Amid the global response to COVID-19, you may have seen the Facebook posts or tweets, saying something along the lines of ‘Humanity is the virus’.
The internet being what it is, has seen many people making serious comments about the implications of the “the world is healing, we are the virus” narrative and this way of thinking.
Among these comments were responses calling out the statements as a stepping stone to ‘eco-fascism’ or ‘eco-fash’.
If you’re like me, this combination of terms would have sat a bit strangely.
It seems rather counterintuitive and just plain nonsensical. Greenies and Nazis coming together for the good of the environment?
What is Eco-fascism?
Eco-fascism refers to the combination of conservationist thinking and far-right authoritarian white supremacist ideology. It’s more of an umbrella term than a distinct set of ideas and has a long and convoluted history, from early American conservationists, to Hitler’s Nazi party, through to more modern influences such as The Unabomber and Finnish naturalist Linkola. The combination of fascist or neo-Nazi thought and environmental concerns has seen a growth in popularity in the last few years as general community awareness about green issues has heightened in an era of higher frequency of natural disasters.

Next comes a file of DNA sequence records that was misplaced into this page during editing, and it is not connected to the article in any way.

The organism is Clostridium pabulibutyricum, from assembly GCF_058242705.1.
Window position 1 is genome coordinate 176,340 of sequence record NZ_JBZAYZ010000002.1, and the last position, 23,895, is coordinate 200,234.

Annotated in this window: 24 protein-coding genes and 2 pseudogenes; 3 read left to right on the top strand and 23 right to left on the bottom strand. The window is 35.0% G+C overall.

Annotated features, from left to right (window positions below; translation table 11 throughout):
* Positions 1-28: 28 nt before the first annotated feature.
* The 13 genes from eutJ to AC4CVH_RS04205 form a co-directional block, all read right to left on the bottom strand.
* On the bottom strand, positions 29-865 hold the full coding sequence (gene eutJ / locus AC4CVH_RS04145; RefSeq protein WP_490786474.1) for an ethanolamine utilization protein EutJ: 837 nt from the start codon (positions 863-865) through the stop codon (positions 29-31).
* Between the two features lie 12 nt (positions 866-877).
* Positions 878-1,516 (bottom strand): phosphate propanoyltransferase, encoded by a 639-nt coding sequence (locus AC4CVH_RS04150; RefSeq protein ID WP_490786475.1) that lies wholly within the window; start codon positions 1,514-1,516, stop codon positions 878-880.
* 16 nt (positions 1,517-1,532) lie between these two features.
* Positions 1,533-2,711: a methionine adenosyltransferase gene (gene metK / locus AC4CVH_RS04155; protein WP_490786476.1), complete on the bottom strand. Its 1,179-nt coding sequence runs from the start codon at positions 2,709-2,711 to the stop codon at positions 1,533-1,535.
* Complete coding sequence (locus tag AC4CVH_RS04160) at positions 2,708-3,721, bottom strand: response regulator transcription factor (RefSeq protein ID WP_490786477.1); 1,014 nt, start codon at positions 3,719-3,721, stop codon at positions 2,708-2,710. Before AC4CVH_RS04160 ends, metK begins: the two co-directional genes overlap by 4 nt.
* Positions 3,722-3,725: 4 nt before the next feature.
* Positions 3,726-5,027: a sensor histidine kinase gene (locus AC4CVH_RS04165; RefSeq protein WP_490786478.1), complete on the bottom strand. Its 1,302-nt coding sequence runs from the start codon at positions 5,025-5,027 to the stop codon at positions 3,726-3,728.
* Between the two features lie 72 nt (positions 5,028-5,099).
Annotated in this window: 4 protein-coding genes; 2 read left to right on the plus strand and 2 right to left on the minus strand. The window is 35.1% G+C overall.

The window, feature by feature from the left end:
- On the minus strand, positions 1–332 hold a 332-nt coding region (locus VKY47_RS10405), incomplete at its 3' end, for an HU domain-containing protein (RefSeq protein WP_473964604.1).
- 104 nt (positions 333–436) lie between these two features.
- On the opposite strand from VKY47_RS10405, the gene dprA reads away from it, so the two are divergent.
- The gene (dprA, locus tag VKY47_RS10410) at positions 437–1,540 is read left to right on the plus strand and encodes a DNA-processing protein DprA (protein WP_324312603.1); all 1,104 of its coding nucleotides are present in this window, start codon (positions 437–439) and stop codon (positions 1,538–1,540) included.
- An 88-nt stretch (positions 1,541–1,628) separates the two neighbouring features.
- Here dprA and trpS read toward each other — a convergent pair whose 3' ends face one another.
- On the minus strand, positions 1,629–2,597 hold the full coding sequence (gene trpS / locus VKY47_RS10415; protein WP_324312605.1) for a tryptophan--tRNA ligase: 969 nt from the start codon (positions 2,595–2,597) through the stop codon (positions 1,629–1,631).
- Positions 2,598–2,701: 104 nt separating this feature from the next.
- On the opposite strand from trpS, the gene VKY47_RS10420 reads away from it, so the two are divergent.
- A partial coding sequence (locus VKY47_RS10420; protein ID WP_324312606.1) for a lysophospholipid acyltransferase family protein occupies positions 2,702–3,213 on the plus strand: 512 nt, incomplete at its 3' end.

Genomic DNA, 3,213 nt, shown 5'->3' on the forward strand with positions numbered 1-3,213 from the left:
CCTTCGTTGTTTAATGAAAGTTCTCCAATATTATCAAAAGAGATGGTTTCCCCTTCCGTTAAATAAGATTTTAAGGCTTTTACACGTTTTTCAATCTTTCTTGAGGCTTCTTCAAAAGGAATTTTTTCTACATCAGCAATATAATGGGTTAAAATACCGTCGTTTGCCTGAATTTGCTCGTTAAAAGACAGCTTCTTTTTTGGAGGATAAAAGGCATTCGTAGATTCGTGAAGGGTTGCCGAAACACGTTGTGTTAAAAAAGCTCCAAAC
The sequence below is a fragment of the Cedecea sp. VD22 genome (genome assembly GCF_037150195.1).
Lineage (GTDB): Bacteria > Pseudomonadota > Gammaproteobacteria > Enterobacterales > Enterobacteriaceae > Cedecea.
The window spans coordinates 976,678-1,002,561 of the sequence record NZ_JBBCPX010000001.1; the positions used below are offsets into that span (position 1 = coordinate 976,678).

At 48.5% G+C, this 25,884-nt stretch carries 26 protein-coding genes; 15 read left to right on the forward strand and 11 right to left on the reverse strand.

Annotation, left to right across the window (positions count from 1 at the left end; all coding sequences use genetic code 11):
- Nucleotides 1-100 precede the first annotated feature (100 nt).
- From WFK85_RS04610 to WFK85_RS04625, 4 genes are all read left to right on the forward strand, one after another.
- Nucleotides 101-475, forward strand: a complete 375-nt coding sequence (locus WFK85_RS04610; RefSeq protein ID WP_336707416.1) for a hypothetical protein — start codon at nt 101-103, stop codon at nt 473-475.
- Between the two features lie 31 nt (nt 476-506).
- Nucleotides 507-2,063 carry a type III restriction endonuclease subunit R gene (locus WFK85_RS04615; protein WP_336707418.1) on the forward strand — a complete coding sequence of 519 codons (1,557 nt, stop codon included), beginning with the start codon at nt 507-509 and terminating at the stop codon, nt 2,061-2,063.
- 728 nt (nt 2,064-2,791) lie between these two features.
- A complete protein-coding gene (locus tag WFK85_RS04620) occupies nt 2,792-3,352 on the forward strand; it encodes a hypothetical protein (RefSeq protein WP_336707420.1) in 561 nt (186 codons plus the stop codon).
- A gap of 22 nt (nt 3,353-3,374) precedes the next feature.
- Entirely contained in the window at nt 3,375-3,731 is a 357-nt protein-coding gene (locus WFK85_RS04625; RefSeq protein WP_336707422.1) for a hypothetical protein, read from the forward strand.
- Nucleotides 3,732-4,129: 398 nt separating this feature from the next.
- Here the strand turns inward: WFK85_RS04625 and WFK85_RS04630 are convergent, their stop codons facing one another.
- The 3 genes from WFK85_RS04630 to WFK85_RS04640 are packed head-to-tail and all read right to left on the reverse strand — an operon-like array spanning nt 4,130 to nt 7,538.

In 2018, Sarah Manavis, a digital culture and tech writer for the New Statesmen investigated online eco-fascism in great detail. She discovered a movement comprised of an online white supremacist subculture, identifiable on Twitter by the use of pine trees or mountain emoji’s next to their usernames. The group is also known for the use of Nordic runes, pagan beliefs, anti-Semitism and hate of multiculturalism. Members of this online community believe that the only way to save Mother Earth is through racial purity an end to immigration. The perpetrators of the mass shootings in Christchurch and El Paso last year held similar beliefs, calling for an end to multiculturalism and attempting to justify racism as conservationist and for the good of the environment.